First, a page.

Frederick Brooke's Reviews > Dark Prairies

Dark Prairies by R.S. Guthrie
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Sep 12, 12

Read from July 13 to 14, 2012

I couldn't wait to read the latest book by R.S. Guthrie, having devoured his previous books. One thing that is unique to Guthrie's fiction is that the story is partly the place itself, the geography and the topography of it -- the canyons, the wind, the mountains, the forests. Blood Land is no exception. The town of Wind River, where these events unfold, is every bit as important an element in the story as Sheriff Pruett himself. And not only because people's daily work and their lives are dominated by the lay of the land, and by the work they have to do to tame it. But also because this mystery revolves around a last will and testament, and the astronomical value of the rights of the black gold and the natural gas that lie untapped just beneath the surface, like the blood flowing in people's veins.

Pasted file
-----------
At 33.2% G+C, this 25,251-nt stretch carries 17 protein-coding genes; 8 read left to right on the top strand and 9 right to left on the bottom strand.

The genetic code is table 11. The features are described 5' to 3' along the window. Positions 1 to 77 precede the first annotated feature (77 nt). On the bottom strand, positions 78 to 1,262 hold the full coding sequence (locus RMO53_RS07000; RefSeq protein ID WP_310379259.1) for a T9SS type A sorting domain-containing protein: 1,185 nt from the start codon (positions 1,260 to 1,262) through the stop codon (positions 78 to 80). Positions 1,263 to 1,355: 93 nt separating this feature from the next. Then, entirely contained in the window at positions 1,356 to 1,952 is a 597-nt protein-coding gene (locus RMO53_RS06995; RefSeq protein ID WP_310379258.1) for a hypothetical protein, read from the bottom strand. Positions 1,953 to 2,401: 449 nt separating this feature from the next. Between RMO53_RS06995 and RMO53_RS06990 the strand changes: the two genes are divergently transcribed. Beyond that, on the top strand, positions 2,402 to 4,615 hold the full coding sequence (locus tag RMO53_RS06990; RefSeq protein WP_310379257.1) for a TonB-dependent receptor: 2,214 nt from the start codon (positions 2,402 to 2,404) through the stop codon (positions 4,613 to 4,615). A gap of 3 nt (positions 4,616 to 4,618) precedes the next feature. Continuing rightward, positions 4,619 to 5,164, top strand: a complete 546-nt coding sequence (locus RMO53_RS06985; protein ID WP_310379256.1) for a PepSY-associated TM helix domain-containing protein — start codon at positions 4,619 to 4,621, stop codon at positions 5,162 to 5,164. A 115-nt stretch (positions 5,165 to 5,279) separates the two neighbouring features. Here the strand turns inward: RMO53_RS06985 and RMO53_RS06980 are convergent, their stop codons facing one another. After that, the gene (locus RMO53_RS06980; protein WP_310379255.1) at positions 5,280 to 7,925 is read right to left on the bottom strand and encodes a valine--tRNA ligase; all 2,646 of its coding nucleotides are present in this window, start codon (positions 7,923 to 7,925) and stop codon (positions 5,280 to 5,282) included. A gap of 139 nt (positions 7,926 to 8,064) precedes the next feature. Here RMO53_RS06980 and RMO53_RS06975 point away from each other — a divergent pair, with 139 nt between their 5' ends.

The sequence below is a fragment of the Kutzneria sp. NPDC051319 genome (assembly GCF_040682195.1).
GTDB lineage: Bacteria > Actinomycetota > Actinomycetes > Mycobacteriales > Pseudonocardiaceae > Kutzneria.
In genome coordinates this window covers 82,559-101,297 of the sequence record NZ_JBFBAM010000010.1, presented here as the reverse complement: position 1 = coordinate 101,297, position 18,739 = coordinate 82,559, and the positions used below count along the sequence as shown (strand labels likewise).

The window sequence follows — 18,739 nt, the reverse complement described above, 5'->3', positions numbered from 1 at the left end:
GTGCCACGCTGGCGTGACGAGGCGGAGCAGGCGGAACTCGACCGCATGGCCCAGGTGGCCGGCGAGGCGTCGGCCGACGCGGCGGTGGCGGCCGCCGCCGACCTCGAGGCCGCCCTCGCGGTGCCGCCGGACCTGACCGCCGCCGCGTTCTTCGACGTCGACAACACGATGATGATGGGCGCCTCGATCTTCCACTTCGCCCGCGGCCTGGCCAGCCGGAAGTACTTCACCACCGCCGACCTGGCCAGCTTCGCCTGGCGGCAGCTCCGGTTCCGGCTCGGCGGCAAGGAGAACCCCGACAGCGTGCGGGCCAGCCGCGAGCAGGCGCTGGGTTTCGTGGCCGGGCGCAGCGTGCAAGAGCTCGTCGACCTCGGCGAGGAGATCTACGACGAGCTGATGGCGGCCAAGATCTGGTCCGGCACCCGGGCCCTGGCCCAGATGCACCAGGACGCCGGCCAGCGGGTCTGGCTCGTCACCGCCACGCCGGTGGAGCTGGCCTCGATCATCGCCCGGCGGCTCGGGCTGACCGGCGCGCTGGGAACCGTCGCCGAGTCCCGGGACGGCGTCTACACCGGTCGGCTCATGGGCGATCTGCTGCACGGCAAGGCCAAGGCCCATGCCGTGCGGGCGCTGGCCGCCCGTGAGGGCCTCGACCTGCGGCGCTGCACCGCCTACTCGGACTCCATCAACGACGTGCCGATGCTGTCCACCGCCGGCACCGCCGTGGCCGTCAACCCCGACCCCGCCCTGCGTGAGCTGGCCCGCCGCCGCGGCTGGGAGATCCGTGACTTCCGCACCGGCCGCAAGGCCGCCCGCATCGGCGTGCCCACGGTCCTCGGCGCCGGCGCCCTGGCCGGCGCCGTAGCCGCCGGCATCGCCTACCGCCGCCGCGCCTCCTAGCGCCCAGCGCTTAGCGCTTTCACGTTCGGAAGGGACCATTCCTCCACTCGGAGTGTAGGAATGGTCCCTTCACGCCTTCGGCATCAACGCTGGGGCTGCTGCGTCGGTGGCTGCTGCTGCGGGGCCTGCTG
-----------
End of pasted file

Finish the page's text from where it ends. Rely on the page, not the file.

Pruett is drawn as likeable as an old divorced alcoholic chief law enforcement officer can be drawn. You come down on his side, right from the beginning. Mistakes made, his wife left. His daughter abandoned him. Alone, he presides over the town of Wind River for years and years, till the evil finds him. And the evil is both public and personal, and only Pruett can get to the bottom of it.

Blood Land has a courtroom battle at the center of it, but also a family feud involving ranchers and the all-powerful BLM (Bureau of Land Management). Think of blood feuds. It's a little like Grisham's A Time to Kill meeting Stephen King at his best: explosive, understated, elegiac.

A highlight of this book is the scintillating dialogue. Pruett describing the man who has been jailed for murder and has pleaded guilty as well: "And for all his ranting and surliness, Ty is a rough package but I'd say he's not too far past half bad." All the way through, people talk to each other in this rough-hewn poetic cadence, like William Faulkner.

Blood Land is a fast one-day read, but deserves to be consumed slowly and appreciated. It made me reflect about how we live on the land, and how people are, and the evil that people are capable of. With this book R.S. Guthrie has penned a starkly beautiful tale of greed, revenge and redemption.
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